Free music, videos, photos for projects

Old-time microphone

What are Creative Commons assets?

Creative Commons (CC) is the official name of the system used as an alternative to copyright, where the author keeps full control of their work. CC lets you legally share, reuse, and alter material created by others. It usually just requires that you give credit to the original author. The stock assets below (i.e. photos/videos/music) are free from copyright restrictions, for use in your projects.

The links below are a range of free stock asset websites.

Royalty-free does not mean “free”

It is important to understand that even royalty-free assets (also known as stock assets), are not “free” – they may require initial payment to the original creator. Royalty-free simply means that once you use the assets, if you make money off them, (such as including them in a move you charge people to see or make a podcast you earn money from), you do not need to pay a portion of your profits back to the creator down the track.

There are whole businesses, such as Shutterstock, that are designed around selling royalty-free/stock images to other people for use.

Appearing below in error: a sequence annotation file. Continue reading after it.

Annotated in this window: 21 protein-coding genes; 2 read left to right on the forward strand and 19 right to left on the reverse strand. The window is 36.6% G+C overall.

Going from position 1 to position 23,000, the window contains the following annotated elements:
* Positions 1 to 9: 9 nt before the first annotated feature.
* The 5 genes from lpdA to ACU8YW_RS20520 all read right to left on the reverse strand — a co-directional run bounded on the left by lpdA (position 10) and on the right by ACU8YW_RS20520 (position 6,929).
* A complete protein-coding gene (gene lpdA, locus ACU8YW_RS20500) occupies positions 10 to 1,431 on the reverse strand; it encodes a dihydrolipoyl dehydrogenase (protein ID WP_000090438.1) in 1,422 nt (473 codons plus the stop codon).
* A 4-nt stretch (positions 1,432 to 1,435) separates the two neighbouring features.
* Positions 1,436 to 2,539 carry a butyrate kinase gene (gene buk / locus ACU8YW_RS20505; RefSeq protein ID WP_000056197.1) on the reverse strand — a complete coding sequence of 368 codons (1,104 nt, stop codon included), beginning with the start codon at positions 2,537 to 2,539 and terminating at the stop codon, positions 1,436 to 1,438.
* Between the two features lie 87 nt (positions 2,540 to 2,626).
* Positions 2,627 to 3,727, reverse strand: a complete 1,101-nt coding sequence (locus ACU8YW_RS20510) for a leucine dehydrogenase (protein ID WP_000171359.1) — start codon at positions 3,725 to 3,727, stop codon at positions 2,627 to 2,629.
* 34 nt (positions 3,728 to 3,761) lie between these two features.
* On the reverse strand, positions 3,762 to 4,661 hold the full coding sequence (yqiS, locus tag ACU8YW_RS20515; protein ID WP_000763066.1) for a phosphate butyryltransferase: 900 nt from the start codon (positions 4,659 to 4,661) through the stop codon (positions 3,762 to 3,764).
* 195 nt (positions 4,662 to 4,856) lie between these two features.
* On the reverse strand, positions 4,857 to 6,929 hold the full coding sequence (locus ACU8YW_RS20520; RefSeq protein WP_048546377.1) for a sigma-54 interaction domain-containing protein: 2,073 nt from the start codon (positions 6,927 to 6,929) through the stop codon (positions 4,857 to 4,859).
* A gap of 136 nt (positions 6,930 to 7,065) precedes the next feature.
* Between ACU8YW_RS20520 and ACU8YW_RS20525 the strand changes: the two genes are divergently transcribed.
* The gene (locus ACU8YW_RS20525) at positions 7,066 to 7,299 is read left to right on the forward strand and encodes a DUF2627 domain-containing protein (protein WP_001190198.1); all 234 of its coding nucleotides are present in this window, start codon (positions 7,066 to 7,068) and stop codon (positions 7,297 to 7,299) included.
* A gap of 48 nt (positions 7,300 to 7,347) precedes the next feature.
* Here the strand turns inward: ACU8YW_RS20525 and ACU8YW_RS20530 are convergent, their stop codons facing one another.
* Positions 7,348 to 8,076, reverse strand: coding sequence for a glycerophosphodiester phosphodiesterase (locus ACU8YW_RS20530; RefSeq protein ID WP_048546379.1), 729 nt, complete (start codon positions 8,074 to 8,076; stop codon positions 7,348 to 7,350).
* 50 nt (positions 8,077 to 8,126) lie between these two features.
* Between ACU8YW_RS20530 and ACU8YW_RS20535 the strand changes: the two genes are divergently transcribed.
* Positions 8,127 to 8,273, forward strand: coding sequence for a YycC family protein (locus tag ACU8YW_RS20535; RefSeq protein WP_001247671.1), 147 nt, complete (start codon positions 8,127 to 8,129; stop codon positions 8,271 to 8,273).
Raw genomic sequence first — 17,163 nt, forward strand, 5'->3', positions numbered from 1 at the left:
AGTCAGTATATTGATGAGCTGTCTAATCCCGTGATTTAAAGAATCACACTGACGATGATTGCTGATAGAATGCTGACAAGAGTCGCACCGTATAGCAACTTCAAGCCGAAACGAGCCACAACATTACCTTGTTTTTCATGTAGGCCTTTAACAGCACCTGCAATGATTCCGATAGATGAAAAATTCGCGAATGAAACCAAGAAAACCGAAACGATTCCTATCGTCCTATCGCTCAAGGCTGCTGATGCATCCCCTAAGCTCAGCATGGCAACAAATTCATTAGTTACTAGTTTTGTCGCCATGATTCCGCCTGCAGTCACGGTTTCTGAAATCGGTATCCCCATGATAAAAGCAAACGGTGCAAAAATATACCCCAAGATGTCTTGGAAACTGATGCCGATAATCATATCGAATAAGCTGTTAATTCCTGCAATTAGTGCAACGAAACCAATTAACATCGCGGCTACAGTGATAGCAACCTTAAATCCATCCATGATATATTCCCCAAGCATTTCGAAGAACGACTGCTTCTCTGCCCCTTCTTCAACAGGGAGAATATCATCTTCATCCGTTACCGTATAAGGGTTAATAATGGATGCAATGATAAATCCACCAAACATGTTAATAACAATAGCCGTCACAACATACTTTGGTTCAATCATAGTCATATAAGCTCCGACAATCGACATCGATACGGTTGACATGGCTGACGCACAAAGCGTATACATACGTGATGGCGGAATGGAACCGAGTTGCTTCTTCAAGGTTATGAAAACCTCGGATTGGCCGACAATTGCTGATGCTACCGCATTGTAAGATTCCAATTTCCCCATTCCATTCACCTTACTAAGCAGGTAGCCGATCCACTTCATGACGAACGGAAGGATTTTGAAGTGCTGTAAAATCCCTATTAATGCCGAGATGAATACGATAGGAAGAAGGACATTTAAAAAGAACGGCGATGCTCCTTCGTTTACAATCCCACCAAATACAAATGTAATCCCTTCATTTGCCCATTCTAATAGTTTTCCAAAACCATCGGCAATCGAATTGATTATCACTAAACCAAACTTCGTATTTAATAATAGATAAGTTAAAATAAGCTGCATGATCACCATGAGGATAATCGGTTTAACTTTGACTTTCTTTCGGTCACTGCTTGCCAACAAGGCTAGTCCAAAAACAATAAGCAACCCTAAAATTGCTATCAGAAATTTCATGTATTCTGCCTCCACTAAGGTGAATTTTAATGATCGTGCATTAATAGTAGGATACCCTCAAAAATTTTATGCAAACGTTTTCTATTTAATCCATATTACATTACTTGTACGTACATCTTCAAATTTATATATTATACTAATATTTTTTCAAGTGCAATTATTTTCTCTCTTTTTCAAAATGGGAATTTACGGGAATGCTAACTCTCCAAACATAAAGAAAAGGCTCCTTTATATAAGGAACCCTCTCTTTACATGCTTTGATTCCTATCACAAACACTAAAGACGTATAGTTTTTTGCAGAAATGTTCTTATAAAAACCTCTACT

There are a lot of sites that are both royalty-free AND free (listed below), but it is always important to understand the license of each individual asset you use. See underneath the list below for an explanation of Creative Commons licenses.


$ indicates some or all assets require payment.

Images

Audio

  • Purple Planet: www.purple-planet.com
  • BenSound: www.bensound.com
  • YouTube: www.youtube.com/audiolibrary
  • SoundCloud: www.soundcloud.com (filter results to use/modify commercially)
  • AudioNautix: www.audionautix.com
  • YouTube channels: “Audio library – no copyright music” and “Music for creators”
  • Audio Jungle: www.audiojungle.net ($)
  • Jamendo: www.jamendo.com ($)
  • Audio Hero: www.audiohero.com ($)

Video


More information about Creative Commons

To learn more about Creative Commons, visit the Creative Commons Australia (creativecommons.org.au) website for fact sheets, guides, and information on how to properly attribute work to the original authors.

There are six levels of Creative Commons license, and there are standards to properly attribute Creative Commons material you use. It is always important to check which license applies to an individual asset, (e.g. can you edit or alter the original, can it be used for commercial purposes, etc.).